Tuesday, May 17, 2011

Beat the Clock

Calling all artists: The climate movement needs you!

"Throughout history, artists have joined forces with political movements to battle injustice and demand a better and more beautiful world. Picasso's "Guernica" captured the horrors of the German bombing of civilians in 1937. "Solidarity Forever," "We Shall Overcome," and "Give Peace a Chance" expressed the optimism and power of the labor, civil rights, and peace movements. Delacroix's "Liberty Leading the People" embodied the utopian fervor of the French Revolution. Shepard Fairey's Obama "Hope" silkscreen during the 2008 election captured America's yearning for a more visionary politics.

Great upheavals demand great art. And now humanity faces the gravest of threats: climate change. The climate clock ticks ominously onward, but thus far we have been unable to marshal what Bill McKibben and Naomi Klein describe as the "bodies, passion, and creativity" required to avert impending economic and environmental disaster...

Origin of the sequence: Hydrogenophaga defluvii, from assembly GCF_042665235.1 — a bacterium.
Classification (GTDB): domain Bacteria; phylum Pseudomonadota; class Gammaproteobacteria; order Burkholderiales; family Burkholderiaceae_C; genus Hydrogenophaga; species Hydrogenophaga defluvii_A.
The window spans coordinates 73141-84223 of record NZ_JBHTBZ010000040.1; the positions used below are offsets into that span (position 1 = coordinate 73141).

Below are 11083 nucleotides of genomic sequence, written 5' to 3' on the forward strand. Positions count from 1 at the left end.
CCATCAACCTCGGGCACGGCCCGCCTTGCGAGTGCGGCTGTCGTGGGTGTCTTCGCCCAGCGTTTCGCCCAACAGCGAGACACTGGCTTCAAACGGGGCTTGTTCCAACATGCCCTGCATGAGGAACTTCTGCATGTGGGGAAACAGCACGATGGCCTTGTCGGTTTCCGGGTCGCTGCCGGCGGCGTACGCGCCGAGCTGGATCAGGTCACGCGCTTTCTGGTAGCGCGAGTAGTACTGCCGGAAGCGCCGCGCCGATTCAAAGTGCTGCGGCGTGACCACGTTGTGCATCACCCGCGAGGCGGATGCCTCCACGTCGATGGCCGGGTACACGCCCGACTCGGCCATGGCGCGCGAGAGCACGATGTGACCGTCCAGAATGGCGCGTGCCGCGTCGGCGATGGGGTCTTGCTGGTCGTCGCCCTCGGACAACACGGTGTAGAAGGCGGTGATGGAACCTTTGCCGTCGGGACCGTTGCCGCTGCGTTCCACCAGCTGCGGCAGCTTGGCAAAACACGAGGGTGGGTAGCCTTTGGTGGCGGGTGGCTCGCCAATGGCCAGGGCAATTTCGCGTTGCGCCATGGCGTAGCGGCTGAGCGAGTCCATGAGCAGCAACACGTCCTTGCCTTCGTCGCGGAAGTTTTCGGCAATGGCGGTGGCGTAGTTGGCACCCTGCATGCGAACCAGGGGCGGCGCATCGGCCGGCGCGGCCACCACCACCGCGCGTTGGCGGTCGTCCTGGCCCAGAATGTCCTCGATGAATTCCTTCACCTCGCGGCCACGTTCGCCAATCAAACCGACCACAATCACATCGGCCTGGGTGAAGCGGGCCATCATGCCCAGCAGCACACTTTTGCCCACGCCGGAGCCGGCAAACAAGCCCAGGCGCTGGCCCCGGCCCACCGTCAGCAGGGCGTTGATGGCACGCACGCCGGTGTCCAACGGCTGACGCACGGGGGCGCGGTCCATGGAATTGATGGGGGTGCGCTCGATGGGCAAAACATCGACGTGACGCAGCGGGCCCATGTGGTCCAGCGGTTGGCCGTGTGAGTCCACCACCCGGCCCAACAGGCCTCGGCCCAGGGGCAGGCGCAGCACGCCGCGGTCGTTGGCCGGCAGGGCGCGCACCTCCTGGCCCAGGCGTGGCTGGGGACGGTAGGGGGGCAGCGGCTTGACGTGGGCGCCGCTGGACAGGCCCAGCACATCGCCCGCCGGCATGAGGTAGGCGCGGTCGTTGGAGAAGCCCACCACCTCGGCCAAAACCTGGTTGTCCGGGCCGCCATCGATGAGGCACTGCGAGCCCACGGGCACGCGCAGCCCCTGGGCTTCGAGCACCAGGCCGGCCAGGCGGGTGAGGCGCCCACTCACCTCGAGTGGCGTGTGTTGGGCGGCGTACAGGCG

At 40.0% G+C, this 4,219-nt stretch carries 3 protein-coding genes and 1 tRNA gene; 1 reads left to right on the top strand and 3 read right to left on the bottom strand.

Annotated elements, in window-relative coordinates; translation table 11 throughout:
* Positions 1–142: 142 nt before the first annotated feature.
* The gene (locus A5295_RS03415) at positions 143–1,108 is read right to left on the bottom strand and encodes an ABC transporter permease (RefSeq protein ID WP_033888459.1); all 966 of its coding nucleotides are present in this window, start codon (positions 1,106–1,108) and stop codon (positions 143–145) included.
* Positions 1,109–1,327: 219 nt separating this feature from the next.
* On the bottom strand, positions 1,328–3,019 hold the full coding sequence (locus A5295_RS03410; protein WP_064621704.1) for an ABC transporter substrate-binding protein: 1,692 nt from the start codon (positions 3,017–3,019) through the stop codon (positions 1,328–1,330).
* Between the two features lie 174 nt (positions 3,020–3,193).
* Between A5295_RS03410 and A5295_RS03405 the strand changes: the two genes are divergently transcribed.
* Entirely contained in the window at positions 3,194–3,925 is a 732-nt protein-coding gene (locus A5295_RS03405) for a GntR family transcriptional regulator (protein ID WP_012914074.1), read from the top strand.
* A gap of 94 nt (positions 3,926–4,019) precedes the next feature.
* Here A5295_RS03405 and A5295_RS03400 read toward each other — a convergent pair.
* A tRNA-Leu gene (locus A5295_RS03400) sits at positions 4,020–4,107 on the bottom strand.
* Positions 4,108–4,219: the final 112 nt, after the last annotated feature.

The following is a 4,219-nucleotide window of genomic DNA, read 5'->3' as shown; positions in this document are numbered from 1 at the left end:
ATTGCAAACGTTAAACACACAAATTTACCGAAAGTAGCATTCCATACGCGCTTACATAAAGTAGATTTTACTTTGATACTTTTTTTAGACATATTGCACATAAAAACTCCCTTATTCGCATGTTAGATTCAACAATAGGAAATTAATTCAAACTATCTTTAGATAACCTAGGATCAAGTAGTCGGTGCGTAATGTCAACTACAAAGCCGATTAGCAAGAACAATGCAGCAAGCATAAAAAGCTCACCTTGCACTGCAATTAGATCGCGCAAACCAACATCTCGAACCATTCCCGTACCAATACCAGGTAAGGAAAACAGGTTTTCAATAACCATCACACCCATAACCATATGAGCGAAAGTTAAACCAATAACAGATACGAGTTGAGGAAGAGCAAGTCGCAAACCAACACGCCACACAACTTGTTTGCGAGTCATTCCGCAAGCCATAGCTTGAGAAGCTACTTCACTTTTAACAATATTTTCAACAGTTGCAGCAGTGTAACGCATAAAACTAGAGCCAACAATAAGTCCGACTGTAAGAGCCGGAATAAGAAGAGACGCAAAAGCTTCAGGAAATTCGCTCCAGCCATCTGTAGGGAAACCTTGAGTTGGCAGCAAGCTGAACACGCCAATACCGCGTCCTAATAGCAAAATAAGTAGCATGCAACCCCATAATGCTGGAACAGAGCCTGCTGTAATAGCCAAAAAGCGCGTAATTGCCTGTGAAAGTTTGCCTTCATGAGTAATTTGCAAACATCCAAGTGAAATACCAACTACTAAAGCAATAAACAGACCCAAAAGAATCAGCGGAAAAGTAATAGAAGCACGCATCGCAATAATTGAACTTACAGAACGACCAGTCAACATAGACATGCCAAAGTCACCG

McKibben, the founder of 350.org, is one of the few climate activists thinking seriously about the relationship between art, activism and social change. He views artists as "antibodies of the cultural bloodstream" and key to social movement vitality:

[Artists] sense trouble early, and rally to isolate and expose and defeat it, to bring to bear the human power for love and beauty and meaning against the worst results of carelessness and greed and stupidity. So when art both of great worth, and in great quantities, begins to cluster around an issue, it means that civilization has identified it finally as a threat. Artists and scientists perform this function most reliably; politicians are a lagging indicator.

In its finest moments, art reveals our shared experience of pain and struggle, letting us know we are not alone. As Theodore Dreiser observed in 1917, "Art is the stored honey of the human soul, gathered on wings of misery and travail." It has the ability to transform politics from a dry to a celebratory affair, using tools of laughter, sexuality, and beauty to coax people to cultural events where they experience, often for the first time, the power of social solidarity and political awakening. Art can help us digest and make sense of what is happening in our world -- a process essential for spurring political action..."


accessed Tuesday 17 May 2011

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